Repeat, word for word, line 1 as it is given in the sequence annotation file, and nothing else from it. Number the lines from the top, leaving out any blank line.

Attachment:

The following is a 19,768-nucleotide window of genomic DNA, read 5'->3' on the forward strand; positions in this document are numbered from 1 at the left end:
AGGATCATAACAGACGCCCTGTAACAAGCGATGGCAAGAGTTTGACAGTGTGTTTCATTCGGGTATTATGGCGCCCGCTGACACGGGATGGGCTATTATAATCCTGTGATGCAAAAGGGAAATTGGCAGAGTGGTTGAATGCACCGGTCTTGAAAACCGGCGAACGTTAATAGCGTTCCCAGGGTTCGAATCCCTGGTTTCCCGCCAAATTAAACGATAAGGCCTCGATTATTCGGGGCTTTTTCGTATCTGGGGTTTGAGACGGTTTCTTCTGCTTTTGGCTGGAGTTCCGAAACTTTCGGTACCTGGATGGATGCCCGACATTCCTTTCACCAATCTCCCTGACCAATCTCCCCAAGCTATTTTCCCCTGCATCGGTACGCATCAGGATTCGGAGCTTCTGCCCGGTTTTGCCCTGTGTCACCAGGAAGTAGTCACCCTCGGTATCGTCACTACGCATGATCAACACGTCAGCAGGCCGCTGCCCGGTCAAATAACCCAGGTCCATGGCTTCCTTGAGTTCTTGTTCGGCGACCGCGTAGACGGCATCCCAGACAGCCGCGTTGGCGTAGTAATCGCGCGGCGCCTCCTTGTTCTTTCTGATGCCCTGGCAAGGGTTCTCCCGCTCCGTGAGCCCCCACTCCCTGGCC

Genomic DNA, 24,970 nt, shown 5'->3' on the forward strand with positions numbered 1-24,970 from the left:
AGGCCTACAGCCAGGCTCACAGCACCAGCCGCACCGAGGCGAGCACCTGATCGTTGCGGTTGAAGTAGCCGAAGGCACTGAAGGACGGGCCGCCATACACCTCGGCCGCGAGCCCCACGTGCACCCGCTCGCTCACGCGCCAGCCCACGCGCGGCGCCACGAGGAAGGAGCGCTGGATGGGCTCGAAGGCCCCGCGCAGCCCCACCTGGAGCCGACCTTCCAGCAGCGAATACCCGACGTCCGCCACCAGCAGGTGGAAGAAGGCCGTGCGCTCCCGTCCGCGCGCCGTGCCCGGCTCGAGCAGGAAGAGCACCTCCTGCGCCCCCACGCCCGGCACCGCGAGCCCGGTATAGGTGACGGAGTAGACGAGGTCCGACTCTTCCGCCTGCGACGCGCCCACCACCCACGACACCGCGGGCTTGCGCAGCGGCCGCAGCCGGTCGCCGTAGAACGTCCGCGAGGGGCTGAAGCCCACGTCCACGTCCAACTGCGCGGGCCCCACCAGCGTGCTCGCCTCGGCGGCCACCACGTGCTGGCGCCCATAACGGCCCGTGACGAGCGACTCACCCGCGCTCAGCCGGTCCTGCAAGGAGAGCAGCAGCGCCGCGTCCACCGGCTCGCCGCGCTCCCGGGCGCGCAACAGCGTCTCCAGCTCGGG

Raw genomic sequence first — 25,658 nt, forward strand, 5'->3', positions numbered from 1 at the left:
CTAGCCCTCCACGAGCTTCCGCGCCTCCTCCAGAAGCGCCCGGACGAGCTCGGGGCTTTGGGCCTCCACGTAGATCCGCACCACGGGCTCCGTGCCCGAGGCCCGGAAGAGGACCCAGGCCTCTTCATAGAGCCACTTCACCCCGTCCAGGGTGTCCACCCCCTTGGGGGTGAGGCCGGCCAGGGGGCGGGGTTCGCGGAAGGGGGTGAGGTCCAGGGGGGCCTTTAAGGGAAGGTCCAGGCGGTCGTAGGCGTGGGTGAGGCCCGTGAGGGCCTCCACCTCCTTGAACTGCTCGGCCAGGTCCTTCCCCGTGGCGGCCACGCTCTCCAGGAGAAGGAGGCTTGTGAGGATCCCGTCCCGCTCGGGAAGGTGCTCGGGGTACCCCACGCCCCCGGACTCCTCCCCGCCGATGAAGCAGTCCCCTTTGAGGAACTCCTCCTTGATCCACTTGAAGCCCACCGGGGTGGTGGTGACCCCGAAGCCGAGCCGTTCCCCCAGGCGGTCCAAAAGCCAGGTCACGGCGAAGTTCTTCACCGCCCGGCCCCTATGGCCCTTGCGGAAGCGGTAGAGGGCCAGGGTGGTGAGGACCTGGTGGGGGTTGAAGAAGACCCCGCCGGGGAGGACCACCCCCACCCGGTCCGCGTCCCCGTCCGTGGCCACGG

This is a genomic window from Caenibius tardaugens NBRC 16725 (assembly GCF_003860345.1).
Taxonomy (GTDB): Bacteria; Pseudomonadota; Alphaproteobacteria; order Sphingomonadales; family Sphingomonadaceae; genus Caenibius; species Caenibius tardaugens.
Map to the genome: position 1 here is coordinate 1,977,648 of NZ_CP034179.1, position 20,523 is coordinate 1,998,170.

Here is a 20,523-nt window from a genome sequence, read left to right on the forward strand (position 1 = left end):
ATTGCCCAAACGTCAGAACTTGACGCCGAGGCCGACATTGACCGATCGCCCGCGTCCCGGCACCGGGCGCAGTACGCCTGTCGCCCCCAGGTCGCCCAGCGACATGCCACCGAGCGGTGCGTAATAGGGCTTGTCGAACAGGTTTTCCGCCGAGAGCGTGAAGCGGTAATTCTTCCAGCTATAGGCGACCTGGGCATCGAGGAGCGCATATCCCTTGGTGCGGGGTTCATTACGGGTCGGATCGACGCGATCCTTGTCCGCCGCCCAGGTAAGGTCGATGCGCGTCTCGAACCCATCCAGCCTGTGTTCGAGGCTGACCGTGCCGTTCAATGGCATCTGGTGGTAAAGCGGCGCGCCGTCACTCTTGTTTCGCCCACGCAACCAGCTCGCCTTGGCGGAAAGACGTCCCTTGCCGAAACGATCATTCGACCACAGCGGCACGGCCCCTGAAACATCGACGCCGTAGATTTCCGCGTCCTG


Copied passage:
The following is a 19,768-nucleotide window of genomic DNA, read 5'->3' on the forward strand; positions in this document are numbered from 1 at the left end: